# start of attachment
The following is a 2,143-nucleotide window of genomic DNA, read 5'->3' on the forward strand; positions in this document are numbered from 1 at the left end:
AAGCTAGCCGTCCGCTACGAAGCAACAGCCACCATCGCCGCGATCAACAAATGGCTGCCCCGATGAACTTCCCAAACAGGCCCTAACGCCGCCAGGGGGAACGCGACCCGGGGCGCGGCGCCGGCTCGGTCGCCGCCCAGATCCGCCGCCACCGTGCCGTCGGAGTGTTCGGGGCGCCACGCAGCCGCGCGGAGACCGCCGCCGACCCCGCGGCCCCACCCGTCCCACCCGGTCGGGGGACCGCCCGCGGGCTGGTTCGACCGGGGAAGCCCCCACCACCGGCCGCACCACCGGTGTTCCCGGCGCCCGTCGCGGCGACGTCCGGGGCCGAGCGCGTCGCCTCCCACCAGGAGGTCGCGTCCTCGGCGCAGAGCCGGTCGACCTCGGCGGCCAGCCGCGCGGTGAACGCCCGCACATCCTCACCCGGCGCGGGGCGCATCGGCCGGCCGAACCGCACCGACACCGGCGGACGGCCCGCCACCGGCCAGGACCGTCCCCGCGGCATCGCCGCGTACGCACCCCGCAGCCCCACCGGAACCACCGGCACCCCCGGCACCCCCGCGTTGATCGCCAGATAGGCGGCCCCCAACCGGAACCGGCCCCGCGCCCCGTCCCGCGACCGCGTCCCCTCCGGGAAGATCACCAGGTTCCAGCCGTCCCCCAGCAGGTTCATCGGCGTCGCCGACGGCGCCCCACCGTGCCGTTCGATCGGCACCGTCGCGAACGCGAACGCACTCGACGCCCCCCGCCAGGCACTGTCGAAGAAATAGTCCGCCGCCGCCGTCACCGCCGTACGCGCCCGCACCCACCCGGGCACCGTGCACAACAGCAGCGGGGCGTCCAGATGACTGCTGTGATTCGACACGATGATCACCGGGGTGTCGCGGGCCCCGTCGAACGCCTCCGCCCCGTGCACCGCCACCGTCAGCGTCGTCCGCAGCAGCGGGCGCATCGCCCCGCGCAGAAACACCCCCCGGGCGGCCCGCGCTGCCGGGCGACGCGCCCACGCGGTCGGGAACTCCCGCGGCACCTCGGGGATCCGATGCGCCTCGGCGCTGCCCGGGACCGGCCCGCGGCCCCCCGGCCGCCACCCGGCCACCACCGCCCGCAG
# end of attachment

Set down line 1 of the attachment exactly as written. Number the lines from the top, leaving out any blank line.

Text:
The following is a 2,143-nucleotide window of genomic DNA, read 5'->3' on the forward strand; positions in this document are numbered from 1 at the left end: